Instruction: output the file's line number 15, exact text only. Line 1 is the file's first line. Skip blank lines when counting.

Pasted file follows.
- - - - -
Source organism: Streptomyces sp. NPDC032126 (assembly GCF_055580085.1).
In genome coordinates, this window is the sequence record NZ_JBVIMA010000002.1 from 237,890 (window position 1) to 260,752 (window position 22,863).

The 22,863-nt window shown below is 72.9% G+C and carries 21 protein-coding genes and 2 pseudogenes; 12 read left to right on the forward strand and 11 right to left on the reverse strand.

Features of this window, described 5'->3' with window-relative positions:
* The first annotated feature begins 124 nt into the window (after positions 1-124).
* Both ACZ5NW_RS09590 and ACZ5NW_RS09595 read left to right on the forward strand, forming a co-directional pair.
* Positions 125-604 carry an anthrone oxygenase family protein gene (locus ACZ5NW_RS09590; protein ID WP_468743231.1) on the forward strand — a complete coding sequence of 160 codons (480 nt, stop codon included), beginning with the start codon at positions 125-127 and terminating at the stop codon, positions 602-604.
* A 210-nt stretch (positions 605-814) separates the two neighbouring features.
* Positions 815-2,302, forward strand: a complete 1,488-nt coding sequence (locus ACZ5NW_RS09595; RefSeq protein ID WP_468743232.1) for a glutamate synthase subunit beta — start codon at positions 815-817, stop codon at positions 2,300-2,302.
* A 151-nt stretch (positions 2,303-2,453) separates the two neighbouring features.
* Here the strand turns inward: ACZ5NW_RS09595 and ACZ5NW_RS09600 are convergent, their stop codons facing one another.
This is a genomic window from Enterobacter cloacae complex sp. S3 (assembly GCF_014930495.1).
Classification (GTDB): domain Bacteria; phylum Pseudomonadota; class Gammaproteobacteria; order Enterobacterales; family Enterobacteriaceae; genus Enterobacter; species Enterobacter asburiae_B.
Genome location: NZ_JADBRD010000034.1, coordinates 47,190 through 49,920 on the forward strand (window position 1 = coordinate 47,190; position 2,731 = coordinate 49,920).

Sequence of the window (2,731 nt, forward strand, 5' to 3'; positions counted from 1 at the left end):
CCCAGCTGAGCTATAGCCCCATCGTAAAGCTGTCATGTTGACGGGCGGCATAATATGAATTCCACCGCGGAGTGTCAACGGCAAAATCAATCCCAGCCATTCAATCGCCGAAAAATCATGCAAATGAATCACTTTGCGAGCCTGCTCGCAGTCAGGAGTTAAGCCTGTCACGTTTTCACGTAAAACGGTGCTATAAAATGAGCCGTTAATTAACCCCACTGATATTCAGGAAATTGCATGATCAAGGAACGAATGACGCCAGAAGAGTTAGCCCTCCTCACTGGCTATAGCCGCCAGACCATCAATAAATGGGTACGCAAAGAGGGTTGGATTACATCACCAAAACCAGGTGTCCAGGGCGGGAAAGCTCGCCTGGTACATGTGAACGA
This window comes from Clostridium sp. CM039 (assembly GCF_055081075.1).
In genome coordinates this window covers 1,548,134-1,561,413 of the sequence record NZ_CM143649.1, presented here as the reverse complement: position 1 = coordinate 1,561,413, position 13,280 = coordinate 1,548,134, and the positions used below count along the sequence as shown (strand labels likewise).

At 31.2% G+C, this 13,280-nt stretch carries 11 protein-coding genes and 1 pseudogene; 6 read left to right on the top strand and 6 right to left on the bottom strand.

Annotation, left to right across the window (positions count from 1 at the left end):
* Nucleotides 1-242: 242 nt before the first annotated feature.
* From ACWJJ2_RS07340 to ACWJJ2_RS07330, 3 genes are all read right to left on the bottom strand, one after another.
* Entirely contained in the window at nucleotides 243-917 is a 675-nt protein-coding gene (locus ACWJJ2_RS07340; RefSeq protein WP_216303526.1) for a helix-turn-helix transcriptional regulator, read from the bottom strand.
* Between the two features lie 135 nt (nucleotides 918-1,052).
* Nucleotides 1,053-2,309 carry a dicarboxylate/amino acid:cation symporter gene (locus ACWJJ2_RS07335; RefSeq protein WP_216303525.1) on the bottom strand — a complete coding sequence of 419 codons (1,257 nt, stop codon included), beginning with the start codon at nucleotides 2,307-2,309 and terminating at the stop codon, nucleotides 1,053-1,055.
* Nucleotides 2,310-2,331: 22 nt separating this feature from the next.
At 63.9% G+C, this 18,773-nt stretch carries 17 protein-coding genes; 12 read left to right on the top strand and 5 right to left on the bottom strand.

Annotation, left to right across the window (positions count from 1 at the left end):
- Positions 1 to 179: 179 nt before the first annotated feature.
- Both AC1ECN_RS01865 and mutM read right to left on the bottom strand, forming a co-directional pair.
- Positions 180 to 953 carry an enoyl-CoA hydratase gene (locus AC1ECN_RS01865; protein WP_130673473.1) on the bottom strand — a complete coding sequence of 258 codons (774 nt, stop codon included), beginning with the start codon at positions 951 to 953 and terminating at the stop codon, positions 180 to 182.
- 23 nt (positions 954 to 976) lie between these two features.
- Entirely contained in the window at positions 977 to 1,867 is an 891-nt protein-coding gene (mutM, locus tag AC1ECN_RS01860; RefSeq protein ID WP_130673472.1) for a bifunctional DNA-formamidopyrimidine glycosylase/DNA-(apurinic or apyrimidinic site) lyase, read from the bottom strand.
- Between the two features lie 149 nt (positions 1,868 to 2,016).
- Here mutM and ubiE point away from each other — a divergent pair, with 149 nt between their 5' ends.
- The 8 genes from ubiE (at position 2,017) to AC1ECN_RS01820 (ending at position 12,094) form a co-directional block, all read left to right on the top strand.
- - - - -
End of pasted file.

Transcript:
Sequence of the window (2,731 nt, forward strand, 5' to 3'; positions counted from 1 at the left end):